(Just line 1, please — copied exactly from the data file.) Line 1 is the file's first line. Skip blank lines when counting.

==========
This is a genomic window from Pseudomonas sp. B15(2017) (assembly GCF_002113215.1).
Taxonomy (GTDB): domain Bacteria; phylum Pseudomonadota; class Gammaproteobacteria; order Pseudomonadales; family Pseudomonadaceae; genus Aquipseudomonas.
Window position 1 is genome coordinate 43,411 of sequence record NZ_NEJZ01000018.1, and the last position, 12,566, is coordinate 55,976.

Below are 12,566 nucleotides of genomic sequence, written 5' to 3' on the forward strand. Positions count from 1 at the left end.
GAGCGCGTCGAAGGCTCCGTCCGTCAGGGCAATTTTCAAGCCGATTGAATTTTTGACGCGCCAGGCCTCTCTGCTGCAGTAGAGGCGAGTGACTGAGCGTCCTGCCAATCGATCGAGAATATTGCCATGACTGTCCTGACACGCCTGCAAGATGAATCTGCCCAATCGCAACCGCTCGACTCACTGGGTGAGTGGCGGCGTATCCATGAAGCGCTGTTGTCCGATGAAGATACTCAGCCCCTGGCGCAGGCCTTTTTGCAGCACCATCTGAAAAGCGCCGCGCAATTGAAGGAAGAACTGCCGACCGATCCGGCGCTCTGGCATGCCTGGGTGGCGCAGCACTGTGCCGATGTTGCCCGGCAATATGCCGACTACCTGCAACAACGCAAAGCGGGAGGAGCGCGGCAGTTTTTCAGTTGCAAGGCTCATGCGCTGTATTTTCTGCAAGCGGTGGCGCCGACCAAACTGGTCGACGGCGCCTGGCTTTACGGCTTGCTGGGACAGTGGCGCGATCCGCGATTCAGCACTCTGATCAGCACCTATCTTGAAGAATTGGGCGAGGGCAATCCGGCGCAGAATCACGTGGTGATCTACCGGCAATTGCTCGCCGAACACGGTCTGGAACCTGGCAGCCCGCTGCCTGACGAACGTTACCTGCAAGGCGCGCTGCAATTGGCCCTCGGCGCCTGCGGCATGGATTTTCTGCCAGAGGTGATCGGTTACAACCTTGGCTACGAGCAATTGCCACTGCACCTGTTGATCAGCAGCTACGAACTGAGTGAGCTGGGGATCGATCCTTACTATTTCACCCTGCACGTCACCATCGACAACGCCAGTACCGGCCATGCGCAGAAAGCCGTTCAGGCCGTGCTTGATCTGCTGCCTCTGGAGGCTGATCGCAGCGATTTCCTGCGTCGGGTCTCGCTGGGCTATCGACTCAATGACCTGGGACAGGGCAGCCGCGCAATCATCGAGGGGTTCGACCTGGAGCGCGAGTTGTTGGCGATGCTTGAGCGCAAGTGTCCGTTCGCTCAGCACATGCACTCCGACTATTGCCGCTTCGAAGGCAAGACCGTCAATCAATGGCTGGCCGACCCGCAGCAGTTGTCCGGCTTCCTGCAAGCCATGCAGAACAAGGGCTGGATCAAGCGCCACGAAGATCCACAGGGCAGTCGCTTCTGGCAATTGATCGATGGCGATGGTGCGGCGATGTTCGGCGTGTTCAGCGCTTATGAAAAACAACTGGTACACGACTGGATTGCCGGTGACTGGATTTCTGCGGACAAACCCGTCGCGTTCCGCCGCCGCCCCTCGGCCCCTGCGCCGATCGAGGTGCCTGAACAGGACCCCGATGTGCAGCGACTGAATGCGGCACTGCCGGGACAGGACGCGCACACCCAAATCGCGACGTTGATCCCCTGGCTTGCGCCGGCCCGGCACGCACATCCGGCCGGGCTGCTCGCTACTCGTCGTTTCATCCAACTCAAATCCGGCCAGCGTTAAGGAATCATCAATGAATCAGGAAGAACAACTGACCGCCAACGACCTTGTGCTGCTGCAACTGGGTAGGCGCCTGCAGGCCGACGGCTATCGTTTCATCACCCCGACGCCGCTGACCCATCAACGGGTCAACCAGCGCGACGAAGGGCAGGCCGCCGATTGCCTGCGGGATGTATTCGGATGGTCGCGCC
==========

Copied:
This is a genomic window from Pseudomonas sp. B15(2017) (assembly GCF_002113215.1).